“The larger lesson of this sorry episode is that nobody—not McConnell, or Trump, or House Speaker Paul Ryan—can resolve the contradictions of today’s Republican Party. Once the political arm of the Rotary Club and the affluent suburbs, the Party is increasingly one of middle-class and working-class voters, many of whom are big beneficiaries of federal programs, such as Medicaid and the Obamacare subsidies for the purchase of private insurance. But the G.O.P. remains beholden to its richest, most conservative donors, many of whom espouse a doctrine of rolling back the government and cutting taxes, especially taxes applicable to themselves and other very rich people. It was the donors and ideologues, with Ryan as their front man, who led the assault on the Affordable Care Act.”
“Predictable and despicable” are more apt than “clueless”.
“The first duty of any President is to protect the welfare of the citizenry. In blithely threatening to allow the collapse of the Obamacare exchanges, through which some twelve million Americans have purchased health insurance, Trump was ignoring this duty. Arguably, he was violating his oath of office, in which he promised to ‘faithfully execute the office of the President of the United States.'”
When a person’s image and/or reputation is inflated, sometimes people lament, “Big hat, no cattle.” A lot of people today, like the President of the United States, excel at promoting themselves more than anything else. Thanks to the public’s allegiance to valueless media, we’re making a mockery of merit.
A case study. My July morning routine entails working out, eating breakfast, making a green tea latte, and then settling in to the day’s Tour de France stage which I spend about thirty minutes fast forwarding through.
This year there are three cyclists from the U.S. in le Tour, meaning about 1.5% of the total peloton. One of the U.S. riders is barely surviving the mountain climbs, just making the maximum time cuts. But because we’re living in the Age of Self Promotion, that same rider is starring on the U.S. television coverage, dropping daily broh-heavy “behind the scenes” video segments that add nothing to the event. He seems likable enough because of a goofy personality. And maybe the fact that both of his parents were professional cyclists and he’s bounced back from a horrific accident a few years ago contribute to some of his faux-fame as well.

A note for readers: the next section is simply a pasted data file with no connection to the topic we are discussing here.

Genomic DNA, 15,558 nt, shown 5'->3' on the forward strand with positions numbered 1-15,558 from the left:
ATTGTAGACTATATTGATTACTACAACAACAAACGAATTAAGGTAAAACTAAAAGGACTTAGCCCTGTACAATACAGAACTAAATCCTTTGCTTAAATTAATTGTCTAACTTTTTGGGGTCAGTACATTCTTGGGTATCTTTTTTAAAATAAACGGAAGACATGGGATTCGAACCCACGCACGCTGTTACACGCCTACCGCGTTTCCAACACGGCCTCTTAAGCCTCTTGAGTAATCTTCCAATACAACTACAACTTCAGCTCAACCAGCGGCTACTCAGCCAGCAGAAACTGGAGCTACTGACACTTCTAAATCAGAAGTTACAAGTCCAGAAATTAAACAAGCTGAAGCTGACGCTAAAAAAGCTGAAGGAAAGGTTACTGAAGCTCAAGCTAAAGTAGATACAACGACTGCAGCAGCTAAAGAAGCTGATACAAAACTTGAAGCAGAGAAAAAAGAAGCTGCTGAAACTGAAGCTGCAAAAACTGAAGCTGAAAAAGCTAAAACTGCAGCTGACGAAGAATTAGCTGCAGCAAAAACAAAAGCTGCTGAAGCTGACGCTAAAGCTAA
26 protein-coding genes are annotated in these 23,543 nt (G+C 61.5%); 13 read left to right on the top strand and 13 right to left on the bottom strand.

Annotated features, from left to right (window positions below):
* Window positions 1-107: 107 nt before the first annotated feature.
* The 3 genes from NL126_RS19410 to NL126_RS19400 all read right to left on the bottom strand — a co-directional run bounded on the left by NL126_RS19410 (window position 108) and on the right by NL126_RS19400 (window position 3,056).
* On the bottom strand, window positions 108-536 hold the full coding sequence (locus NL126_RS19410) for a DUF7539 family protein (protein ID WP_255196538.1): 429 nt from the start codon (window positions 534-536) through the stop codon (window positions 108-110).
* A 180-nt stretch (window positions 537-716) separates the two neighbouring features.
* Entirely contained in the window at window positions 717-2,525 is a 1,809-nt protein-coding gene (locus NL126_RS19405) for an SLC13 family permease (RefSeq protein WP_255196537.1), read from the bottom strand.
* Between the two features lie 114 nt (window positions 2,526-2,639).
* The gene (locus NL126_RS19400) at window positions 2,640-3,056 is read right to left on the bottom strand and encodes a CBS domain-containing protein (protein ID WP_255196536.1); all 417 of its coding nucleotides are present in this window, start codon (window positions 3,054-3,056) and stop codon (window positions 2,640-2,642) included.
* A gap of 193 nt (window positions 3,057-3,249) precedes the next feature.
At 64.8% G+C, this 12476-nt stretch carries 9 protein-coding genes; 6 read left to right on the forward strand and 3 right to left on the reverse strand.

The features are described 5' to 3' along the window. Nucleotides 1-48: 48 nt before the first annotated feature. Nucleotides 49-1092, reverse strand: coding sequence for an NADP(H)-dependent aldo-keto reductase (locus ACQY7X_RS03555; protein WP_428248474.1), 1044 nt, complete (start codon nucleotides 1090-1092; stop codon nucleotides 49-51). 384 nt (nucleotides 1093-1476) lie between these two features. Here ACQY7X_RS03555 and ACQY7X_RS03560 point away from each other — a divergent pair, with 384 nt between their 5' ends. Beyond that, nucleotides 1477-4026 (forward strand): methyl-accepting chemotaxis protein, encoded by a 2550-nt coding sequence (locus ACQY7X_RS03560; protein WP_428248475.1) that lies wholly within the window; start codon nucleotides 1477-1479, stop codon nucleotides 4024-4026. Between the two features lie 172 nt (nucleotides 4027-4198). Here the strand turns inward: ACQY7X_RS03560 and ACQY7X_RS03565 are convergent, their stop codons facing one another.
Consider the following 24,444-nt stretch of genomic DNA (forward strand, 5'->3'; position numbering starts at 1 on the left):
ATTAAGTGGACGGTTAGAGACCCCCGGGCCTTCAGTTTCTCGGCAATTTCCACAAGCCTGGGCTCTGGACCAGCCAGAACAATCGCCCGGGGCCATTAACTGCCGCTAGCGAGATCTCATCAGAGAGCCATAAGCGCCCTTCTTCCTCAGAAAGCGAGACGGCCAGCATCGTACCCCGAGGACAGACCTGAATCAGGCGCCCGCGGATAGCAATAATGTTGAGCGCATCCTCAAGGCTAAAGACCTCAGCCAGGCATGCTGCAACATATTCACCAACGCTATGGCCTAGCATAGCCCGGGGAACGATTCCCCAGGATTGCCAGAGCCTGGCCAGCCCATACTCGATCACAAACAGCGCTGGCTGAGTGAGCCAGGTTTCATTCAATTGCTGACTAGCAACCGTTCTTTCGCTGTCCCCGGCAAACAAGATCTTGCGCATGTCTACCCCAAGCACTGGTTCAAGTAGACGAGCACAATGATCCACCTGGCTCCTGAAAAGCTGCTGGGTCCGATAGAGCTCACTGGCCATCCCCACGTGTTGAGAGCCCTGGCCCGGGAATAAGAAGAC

But even accounting for those extenuating circumstances, the fact that he’s in damn near last place would only matter if we were in an Age of Meritocracy, but we’re not. Increasingly, we’re surrounded by people with really, really big hats. Which makes it tough to see the front of the race.
This is an email I received recently. I have changed the name of the college based upon the ratio of full and part time faculty.
Dear Dr. Byrnes,
Academic Keys, LLC is conducting an executive search for the position of Interim Dean of Education at Adjunct College.
As part of our search strategy, we are seeking recommendations for colleagues who may be interested in this opportunity.
If this position isn’t right for you, but you would like to receive opportunities in your discipline, please subscribe to Academic Keys e-Fliers where you may choose your discipline and specific fields of interest.
This is a rare opportunity for an experienced administrative leader to serve as Interim Dean of the School of Education at Adjunct College. Working closely with the Provost/Vice President for Academic Affairs, the Interim Dean will provide program review, assessment and recommendations while providing vision, leadership, and dedication to quality higher education. Specific focus will be placed on maintaining accreditation with external regulators and providing recommendations to senior leadership for the direction for the school.
Adjunct College is a private, non-profit college. Serving approximately 1000 students, the School of Education, the largest of the three schools, employs:
1 Department Head
7part time Program Coordinators
3 full time faculty
150 part time faculty
This is a full-time Senior Level Administrator position, and the person appointed to this position will be a member of the Deans’ Council Team. The position reports to the Provost/Vice President for Academic Affairs of Adjunct College.